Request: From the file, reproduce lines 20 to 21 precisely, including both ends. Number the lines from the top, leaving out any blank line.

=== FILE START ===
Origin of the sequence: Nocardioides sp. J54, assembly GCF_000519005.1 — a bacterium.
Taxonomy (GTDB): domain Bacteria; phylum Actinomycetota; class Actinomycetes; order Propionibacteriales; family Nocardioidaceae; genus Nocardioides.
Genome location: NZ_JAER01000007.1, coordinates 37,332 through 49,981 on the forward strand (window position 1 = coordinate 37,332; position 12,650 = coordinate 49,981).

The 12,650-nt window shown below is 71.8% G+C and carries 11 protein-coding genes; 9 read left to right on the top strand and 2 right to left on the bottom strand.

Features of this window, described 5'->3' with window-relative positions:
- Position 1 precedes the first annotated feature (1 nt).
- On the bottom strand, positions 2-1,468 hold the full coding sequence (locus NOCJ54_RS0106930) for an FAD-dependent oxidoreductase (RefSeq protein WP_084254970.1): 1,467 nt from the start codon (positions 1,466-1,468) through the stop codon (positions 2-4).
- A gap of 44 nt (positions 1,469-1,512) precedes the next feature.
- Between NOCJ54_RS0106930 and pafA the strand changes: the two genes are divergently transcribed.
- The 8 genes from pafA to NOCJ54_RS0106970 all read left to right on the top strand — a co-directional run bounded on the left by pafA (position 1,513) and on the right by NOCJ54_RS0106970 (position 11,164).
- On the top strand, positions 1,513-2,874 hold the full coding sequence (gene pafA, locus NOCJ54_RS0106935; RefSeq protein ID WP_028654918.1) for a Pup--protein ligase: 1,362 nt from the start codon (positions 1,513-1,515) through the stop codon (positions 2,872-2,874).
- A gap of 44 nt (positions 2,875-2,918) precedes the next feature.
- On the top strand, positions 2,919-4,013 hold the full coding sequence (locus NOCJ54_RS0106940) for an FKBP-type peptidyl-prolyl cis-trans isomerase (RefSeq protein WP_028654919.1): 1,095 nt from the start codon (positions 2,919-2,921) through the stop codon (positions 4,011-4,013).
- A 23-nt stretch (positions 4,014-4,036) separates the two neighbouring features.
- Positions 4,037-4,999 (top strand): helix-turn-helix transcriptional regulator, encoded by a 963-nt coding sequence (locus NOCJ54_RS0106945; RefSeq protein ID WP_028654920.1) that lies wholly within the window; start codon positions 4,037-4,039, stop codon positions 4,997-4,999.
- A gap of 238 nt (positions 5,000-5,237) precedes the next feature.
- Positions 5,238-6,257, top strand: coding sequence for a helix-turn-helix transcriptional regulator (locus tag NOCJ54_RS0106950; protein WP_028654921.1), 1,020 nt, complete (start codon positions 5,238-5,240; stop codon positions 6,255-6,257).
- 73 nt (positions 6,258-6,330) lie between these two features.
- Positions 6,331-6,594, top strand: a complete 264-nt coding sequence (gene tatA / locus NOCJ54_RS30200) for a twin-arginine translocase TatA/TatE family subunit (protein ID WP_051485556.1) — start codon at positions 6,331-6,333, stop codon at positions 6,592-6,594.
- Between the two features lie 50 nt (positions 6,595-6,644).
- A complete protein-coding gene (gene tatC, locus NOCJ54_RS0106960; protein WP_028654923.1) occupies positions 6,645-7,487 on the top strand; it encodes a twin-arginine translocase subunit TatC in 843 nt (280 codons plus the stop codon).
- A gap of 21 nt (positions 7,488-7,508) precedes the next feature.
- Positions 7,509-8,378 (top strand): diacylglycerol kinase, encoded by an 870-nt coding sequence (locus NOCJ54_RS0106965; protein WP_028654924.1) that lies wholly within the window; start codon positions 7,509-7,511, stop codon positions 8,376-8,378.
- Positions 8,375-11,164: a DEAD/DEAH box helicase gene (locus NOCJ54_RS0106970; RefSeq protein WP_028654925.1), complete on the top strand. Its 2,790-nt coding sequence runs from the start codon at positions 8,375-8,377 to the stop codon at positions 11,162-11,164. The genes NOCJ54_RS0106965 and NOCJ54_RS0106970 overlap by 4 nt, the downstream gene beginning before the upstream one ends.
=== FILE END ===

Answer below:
- Between the two features lie 50 nt (positions 6,595-6,644).
- A complete protein-coding gene (gene tatC, locus NOCJ54_RS0106960; protein WP_028654923.1) occupies positions 6,645-7,487 on the top strand; it encodes a twin-arginine translocase subunit TatC in 843 nt (280 codons plus the stop codon).